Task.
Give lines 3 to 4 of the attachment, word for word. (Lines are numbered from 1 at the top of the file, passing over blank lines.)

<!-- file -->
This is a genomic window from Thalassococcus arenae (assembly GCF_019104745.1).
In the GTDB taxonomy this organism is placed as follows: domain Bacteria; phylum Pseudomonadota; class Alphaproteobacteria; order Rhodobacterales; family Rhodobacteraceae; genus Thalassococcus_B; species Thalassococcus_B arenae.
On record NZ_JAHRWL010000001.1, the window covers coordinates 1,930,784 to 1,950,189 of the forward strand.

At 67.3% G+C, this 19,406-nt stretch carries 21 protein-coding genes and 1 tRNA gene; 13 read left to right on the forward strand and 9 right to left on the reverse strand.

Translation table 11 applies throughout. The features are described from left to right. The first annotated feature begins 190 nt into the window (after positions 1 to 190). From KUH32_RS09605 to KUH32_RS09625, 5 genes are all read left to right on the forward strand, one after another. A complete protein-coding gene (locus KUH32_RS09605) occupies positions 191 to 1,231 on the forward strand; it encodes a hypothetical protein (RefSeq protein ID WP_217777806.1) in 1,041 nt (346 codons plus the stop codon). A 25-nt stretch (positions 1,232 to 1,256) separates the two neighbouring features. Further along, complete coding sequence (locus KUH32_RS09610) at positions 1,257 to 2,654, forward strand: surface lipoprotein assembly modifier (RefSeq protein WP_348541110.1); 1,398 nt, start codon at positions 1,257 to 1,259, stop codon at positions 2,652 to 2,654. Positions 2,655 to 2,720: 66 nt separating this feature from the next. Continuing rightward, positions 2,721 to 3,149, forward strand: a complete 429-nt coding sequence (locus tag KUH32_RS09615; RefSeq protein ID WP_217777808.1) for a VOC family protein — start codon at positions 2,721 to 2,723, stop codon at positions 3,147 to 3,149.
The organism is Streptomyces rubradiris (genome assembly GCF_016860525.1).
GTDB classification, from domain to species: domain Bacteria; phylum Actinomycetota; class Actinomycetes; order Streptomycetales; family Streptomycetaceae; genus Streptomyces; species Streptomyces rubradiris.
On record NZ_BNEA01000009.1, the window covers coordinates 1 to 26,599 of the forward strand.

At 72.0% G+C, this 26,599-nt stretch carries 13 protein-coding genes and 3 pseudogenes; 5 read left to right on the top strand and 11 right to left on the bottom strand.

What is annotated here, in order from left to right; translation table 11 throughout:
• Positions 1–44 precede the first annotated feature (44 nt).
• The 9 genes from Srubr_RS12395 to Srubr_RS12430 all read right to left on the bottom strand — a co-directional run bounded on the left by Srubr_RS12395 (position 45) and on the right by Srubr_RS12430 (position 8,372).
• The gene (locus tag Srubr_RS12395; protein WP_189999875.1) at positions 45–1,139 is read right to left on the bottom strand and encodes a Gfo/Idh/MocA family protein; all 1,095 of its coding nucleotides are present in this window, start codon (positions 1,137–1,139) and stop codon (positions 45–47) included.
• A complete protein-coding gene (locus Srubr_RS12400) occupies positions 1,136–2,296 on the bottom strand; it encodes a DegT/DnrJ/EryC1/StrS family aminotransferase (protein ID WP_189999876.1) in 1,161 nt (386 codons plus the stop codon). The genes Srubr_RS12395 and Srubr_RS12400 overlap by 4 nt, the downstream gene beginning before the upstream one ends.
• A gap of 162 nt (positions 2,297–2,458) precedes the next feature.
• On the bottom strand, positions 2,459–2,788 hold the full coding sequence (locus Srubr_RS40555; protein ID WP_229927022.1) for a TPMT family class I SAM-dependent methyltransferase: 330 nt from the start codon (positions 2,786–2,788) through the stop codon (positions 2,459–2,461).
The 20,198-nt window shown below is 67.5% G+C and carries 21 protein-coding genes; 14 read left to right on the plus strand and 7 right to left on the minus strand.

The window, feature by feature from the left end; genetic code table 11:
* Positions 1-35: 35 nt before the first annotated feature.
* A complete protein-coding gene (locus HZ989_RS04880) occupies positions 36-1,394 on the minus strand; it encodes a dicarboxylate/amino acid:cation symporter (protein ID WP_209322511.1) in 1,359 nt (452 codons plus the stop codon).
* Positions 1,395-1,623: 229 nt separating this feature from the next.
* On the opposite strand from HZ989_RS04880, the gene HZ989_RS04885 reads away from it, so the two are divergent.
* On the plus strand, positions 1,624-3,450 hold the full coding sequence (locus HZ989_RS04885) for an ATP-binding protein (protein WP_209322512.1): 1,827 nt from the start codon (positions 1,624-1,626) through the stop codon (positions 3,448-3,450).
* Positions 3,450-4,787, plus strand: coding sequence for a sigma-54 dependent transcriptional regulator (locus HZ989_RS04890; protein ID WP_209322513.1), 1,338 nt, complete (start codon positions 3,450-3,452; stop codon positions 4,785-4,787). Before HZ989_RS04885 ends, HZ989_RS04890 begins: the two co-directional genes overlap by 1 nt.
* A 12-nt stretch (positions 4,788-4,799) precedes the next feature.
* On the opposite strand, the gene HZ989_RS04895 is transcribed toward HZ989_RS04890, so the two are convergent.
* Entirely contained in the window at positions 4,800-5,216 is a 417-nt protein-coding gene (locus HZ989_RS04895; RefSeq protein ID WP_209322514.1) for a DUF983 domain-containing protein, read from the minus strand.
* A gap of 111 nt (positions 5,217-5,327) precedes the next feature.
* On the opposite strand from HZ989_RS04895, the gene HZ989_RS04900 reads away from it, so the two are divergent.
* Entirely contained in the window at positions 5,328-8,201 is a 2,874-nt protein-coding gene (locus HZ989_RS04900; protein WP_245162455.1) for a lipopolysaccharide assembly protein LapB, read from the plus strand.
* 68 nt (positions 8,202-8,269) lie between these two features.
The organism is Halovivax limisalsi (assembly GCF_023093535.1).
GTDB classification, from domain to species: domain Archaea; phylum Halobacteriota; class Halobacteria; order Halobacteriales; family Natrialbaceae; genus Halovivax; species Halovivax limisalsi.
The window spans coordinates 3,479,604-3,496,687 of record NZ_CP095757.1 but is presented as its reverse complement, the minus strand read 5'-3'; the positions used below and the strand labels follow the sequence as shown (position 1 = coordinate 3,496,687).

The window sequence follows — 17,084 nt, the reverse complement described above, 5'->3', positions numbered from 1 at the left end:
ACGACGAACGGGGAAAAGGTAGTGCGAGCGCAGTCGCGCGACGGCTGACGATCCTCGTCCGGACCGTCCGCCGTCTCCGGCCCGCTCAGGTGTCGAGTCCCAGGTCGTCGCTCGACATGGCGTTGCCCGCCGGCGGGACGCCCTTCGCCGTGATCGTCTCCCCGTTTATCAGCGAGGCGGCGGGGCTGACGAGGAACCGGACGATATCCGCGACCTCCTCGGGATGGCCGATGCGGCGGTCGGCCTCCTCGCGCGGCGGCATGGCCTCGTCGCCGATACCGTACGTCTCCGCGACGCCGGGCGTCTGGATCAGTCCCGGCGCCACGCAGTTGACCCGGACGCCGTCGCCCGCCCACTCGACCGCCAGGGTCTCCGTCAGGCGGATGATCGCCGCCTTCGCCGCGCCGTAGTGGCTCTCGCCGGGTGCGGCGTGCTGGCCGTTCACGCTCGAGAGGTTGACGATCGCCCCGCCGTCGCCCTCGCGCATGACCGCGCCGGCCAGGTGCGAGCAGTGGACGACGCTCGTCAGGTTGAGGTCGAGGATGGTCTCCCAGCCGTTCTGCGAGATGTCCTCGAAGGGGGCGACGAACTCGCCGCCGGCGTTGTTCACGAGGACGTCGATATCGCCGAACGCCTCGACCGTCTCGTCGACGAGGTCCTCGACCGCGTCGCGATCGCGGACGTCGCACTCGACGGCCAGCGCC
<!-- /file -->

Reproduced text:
On record NZ_JAHRWL010000001.1, the window covers coordinates 1,930,784 to 1,950,189 of the forward strand.

At 67.3% G+C, this 19,406-nt stretch carries 21 protein-coding genes and 1 tRNA gene; 13 read left to right on the forward strand and 9 right to left on the reverse strand.